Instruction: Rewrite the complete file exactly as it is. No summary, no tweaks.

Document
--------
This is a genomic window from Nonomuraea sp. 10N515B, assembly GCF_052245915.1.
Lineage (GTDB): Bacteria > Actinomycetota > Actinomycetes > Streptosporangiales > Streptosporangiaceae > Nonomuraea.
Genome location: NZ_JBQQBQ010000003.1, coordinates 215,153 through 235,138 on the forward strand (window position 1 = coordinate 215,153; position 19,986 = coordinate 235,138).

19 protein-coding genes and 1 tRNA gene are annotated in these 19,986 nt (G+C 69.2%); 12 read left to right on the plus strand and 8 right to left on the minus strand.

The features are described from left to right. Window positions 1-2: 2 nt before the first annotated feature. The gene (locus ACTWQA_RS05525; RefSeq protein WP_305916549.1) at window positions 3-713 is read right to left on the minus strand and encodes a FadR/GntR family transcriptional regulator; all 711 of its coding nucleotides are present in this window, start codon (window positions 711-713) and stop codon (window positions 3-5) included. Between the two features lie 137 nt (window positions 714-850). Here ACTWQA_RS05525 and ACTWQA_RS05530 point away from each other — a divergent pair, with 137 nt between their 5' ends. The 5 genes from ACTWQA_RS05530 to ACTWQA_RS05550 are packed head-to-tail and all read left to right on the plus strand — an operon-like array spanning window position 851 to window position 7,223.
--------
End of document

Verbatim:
This is a genomic window from Nonomuraea sp. 10N515B, assembly GCF_052245915.1.
Lineage (GTDB): Bacteria > Actinomycetota > Actinomycetes > Streptosporangiales > Streptosporangiaceae > Nonomuraea.
Genome location: NZ_JBQQBQ010000003.1, coordinates 215,153 through 235,138 on the forward strand (window position 1 = coordinate 215,153; position 19,986 = coordinate 235,138).

19 protein-coding genes and 1 tRNA gene are annotated in these 19,986 nt (G+C 69.2%); 12 read left to right on the plus strand and 8 right to left on the minus strand.

The features are described from left to right. Window positions 1-2: 2 nt before the first annotated feature. The gene (locus ACTWQA_RS05525; RefSeq protein WP_305916549.1) at window positions 3-713 is read right to left on the minus strand and encodes a FadR/GntR family transcriptional regulator; all 711 of its coding nucleotides are present in this window, start codon (window positions 711-713) and stop codon (window positions 3-5) included. Between the two features lie 137 nt (window positions 714-850). Here ACTWQA_RS05525 and ACTWQA_RS05530 point away from each other — a divergent pair, with 137 nt between their 5' ends. The 5 genes from ACTWQA_RS05530 to ACTWQA_RS05550 are packed head-to-tail and all read left to right on the plus strand — an operon-like array spanning window position 851 to window position 7,223.